clock menu more-arrow no yes mobile

Filed under:

2021 Patriots draft profile: Rashod Bateman could bring consistency to the receiver room in New England

Related: Patriots draft profile: Khyiris Tonga could be the nose tackle New England lacked last season

COLLEGE FOOTBALL: NOV 07 Minnesota at Illinois Photo by James Black/Icon Sportswire via Getty Images

The New England Patriots’ wide receiver situation could best be described as catastrophic. Their best player at the position, Julian Edelman, is about to be 35, coming off of two knee procedures in 2020, and is no sure thing to be back with the team. Their most productive player, Jakobi Meyers, is a former undrafted free agent with more career touchdown passes than touchdown receptions. Former first-round pick N’Keal Harry might be most accurately described as inconsistent. Add in a mix of futures signings and aging veterans and you’ve got yourself a sorry-looking receiver room.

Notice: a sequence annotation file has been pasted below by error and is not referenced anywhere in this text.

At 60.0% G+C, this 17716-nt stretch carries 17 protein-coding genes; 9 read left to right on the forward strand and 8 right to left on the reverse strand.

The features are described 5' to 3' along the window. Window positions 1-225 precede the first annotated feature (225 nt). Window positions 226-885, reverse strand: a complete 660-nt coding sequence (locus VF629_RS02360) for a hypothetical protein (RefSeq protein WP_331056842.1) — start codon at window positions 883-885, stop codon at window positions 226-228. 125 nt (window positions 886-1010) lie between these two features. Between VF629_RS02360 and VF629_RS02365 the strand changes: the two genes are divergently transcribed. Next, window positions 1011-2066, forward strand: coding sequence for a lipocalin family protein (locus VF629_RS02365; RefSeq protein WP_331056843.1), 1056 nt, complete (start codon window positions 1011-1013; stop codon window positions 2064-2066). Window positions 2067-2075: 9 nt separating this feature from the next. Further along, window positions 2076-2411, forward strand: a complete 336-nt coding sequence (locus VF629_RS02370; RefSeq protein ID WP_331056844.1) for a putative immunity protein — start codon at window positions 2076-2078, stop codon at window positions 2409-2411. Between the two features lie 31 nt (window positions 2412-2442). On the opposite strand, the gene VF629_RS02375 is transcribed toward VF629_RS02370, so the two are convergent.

So, with all of that said, it should be easy to see that the Patriots will be expending major resources at the position this offseason.

New England could (and probably should) explore free agency as the team is projected to have more than $60 million to spend. High-end receivers like Allen Robinson, Chris Godwin, and Will Fuller V may be too rich for the Patriots’ blood, but the second tier is nothing to scoff at. Players like Curtis Samuel, Corey Davis, and Marvin Jones are all serious options for New England.

Even with those potential moves, and the long history of getting it wrong at the wideout position, the best way for the Patriots to improve their receiving corps in 2021 is to draft one.